Senior editor James Molesworth is Wine Spectator's new lead taster for California Cabernet Sauvignon. He recently returned to Napa Valley for more visits with top wineries. And don't miss our Q&A with James on his Napa Cab eureka moments, his scoring philosophy, and what he's up to when he's not tasting wine.
Music echoes through the cave as I enter, and I can hear the far off sound of clinking metal. Someone is in here.
As I move through the rows of barrels and come to a small passageway between two rows, I come across a solitary figure. Abreu winemaker Brad Grimes has the rugged winemaker look down cold—a bit Cornas meets Catskills, with a full beard and a well-worn T-shirt. As I approach, he slides a phone out of his pocket and turns the music down, then shakes my hand.
“All alone in here?” I ask.
“Yeah, I kind of just go under at this time of year,” he says. “Three months, just work.”
In 2000, Grimes was working as a chef in Seattle while his wife was doing private cooking for folks in Napa, including Stuart Sloan at his namesake winery. Grimes was coming down to Napa on weekends here and there to spend time with her when he made the decision to embark on a new path.
“All I knew about wineries was they had tasting rooms,” says Grimes, who speaks softly but clearly.
David Abreu was making his Napa Cabernets at Sloan at the time. After getting to know him, Grimes asked for a job in the vineyards, to “do anything.”
While working on pest management and pruning vines, Grimes met Mark Aubert, Tony Soter, Mia Klein and Annie Favia, among others in the rarified world of Abreu’s clients. (Abreu’s vineyard management company, founded in 1980, commands legendary status in the valley; he started making his own wines in 1986.)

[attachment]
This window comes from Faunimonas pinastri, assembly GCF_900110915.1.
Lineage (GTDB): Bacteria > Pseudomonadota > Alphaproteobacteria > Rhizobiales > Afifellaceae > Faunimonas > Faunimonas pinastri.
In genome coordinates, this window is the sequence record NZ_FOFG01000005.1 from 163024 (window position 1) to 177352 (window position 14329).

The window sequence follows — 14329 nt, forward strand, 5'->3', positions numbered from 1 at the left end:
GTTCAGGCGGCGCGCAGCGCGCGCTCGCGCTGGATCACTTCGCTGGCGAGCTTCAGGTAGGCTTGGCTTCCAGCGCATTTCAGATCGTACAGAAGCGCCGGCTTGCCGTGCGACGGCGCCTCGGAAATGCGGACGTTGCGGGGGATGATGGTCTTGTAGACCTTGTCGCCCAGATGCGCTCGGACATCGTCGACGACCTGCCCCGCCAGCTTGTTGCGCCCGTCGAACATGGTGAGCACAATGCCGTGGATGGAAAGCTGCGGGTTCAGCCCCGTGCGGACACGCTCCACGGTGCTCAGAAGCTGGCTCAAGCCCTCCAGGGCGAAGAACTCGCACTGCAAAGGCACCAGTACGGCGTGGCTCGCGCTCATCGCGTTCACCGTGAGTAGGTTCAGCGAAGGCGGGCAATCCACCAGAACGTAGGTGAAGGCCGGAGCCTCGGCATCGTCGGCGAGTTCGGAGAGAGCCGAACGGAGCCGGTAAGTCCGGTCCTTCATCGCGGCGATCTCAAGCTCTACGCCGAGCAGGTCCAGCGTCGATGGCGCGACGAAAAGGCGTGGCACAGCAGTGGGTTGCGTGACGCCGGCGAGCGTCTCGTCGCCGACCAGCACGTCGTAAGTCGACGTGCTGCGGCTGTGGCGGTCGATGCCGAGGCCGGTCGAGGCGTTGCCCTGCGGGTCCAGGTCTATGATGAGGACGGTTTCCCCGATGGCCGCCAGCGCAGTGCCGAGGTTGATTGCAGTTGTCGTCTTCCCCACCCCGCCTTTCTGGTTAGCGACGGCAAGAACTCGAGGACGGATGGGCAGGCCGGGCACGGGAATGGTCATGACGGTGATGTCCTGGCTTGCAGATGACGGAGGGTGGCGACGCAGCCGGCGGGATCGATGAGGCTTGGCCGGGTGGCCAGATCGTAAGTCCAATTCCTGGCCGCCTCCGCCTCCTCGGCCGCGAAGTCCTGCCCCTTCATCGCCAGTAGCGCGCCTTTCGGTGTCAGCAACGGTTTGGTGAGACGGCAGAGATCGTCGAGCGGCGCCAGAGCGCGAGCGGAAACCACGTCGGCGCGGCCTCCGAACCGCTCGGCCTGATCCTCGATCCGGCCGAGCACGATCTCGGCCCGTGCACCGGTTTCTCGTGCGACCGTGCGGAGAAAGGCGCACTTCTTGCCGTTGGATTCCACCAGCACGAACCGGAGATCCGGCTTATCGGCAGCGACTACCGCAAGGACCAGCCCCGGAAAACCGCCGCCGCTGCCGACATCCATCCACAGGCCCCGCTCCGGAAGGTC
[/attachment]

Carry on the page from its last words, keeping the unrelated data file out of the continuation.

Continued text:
As the wine bug took hold, Grimes saw harvest approaching and decided he wanted to be inside rather than out. So he asked if he could work in the winery. By 2002 he was in Abreu’s cellar full-time. And in 2005, the Abreu winemaking operation moved down into the former S. Anderson facility on the Yountville crossroad, just behind the Cliff Lede cellar. Grimes has been making the wines since.
Today Abreu manages and owns about 83 combined acres of vines in four vineyards. There are 23 acres in Madrona Ranch and 6 in Cappella, both in St. Helena. There are 22 acres in Thorevilos, in the hills east of St. Helena, which Grimes describes as a “Bermuda Triangle” of subappellations and which only garners the Napa County AVA. And finally, 33 acres on Howell Mountain in Las Posadas, on the opposite side of the AVA from Dunn Vineyards. All four sites are planted primarily to Cabernet Sauvignon and Cabernet Franc, along with some Merlot and a drop of Malbec in Thorevilos. Abreu only keeps about 25 percent of his production, selling off the rest to a small roster of who’s who among the Cabernet elite, including Colgin and Bryant Family, resulting in a paltry 1,700 cases made annually under the Abreu label.
”And the beauty is, David just lets me make the wine,” says Grimes. “We think alike. He gives me perfect fruit. And we’re not concerned with reaching 12 barrels of that, because if we just have eight barrels and it’s the best we can do, then it’s eight.”
Grimes likes wine. As we talk about various topics, a wide spectrum of producers rolls off his tongue, all having made an impression on him at some point. From Ganevat and Guiberteau to Château Margaux and Ausone, it’s a broad—and refreshing—perspective.
As I taste the young wines, I see parallels with Clos des Papes in the Rhône, which keeps foudres of the three main varieties together but in varying percentages, using those lots to build the blend. Grimes uses his building blocks to slowly assemble the wines here. These are rich, powerful and dense expressions of Cabernet blends, but they're matched by an inner energy and brightness. They are showstoppers that also make you think, rather than just leaving you spent.
WineSpectator.com members: Get James Molesworth’s tasting notes for Abreu’s 2018 samples from all four vineyard sites, and the 2007 Cappella.